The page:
By Adam Mynott
BBC News, Nairobi
There is enormous concern in athletics circles in Kenya that its pre-eminent position in long distance running is under threat.
It is not because other countries are catching up, but because Kenyan runners are deserting their country for riches abroad.
Lagat is the latest Kenyan athlete to defect and now runs for the US
The government has ordered an enquiry to find out how to stop Kenya's track stars from defecting.
In the Ngong Hills above the Kenyan capital, Nairobi, the views are breathtaking and the air is thin.
Molecules of oxygen are few and far between up here and the lungs of Kenyans born in this rarefied atmosphere are uniquely adapted to convert what oxygen there is into energy.
It is this "natural" advantage that has put Kenyan runners on top of the long distance runners' podium for decades.
Their brilliance has made them targets for an "international trade in runners".
Among the first to be lured away was Stephen Cherono, Kenyan gold medallist in the 3,000m steeplechase at the 2002 Commonwealth Games.
A year later he won gold at the World Championships as a citizen of Qatar, named Saif Saeed Shaheen.
He had defected for a monthly stipend of $1,000 a month for life.
Shortly afterwards Albert Chepkurui, the 5,000m runner joined him in Qatar, changing his name to Abdullah Ahmed Hassan.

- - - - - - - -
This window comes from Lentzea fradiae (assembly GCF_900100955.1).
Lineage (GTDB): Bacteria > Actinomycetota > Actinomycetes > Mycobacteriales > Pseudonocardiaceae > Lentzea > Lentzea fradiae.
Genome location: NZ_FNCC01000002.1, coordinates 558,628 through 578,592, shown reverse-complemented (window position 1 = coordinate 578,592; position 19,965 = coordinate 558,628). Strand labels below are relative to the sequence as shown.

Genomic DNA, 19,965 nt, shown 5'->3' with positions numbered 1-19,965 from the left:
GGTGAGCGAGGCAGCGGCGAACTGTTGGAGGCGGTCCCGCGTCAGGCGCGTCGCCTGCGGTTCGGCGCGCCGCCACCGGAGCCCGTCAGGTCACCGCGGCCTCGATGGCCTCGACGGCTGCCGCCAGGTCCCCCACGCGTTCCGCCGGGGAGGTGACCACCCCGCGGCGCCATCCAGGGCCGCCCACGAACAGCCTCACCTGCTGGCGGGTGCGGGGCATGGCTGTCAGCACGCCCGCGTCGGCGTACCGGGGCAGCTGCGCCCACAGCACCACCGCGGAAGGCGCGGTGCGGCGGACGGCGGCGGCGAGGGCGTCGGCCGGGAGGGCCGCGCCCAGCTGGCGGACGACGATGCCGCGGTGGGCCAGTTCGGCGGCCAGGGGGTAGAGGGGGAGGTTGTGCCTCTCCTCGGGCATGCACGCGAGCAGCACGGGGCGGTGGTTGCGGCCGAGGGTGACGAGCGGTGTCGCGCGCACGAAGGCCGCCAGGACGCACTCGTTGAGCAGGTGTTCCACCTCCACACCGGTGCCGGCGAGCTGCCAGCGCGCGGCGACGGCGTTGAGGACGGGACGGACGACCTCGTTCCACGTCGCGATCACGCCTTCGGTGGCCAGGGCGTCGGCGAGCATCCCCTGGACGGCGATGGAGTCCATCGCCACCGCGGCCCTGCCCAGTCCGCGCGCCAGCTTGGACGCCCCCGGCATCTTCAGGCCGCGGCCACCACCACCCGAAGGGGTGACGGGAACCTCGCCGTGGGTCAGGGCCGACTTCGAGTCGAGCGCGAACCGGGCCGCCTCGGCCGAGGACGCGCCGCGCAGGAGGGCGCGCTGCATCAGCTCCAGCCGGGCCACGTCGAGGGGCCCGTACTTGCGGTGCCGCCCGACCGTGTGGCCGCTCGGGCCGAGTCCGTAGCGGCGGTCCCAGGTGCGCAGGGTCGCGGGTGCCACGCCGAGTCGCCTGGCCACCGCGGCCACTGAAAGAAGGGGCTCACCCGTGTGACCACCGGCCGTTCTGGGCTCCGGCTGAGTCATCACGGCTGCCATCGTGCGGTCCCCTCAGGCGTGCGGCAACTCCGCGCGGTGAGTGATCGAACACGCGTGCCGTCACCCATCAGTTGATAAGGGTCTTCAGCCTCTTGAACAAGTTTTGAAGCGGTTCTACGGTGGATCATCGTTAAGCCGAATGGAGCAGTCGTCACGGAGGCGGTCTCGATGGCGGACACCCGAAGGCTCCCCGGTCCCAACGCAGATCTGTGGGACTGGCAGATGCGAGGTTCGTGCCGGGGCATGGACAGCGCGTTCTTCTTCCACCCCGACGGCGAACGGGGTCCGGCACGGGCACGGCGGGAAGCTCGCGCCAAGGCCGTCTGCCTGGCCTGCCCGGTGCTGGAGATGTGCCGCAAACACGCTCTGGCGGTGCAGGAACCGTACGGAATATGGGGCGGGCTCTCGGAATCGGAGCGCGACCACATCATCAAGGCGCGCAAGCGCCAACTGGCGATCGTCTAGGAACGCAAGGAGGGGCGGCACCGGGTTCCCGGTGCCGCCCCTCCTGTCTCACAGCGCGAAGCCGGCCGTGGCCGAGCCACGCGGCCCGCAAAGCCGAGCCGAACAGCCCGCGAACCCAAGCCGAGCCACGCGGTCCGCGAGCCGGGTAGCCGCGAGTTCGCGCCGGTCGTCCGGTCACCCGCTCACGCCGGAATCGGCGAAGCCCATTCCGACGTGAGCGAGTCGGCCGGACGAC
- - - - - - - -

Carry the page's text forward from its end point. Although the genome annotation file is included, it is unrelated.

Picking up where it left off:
"Athletics is a short career and I went there looking for a better life and better prospects," he said. "It's not that I don't like Kenya, I love it."
Chepkurui, or Hassan, spends several months of the year in Kenya.
His family live here and he still wants to train in the hills of Kenya, but Kenyan Sports Minister Ochillo Ayacko has had enough.
"The defectors and those who help them have interests which are hostile to Kenya," he said.
"They will now get very limited visas to visit Kenya and they will not be permitted to train in Kenya."
It all comes down to money. Kenyan runners who are successful can earn a good income by local standards, but it amounts to very little compared to what is available as a runner recruited by a Gulf state, for example.
Mr Komen said Kenya has "loads more brilliant runners"
It is now estimated that as many as 40 Kenyan athletes have defected. Bernard Lagat, the 1,500m runner, announced last month that he has become a US citizen.
He joins Wilson Kipeter (Denmark), Wilson Kirwa (Finland), James Kwalia (Qatar), Leonard Mucheru (Bahrain), Abel Cheuiyot (Bahrain) and so on.
One of Kenya's top coaches, Willy Komen, has a stable of runners he coaches in the Ngong Hills under the direction of world marathon record holder Paul Tergat.
When I met them, the runners were about to embark on a 30km outing.
"A bit of light training," Willy Komen described it, as the fantastically well-conditioned athletes disappeared over the horizon heading down into the Rift Valley.
Mr Komen said he was disappointed that stars were going abroad, but, waving at the cloud of dust the athletes had left behind, he said there were "loads more brilliant Kenyan runners who can take their place".
But the sports minister says the abuse by defectors of their former homeland cannot be tolerated.
There is evidence, he says, that some are now acting as "agents" recruiting runners for foreign countries. He has asked the committee to report back to him as soon as possible.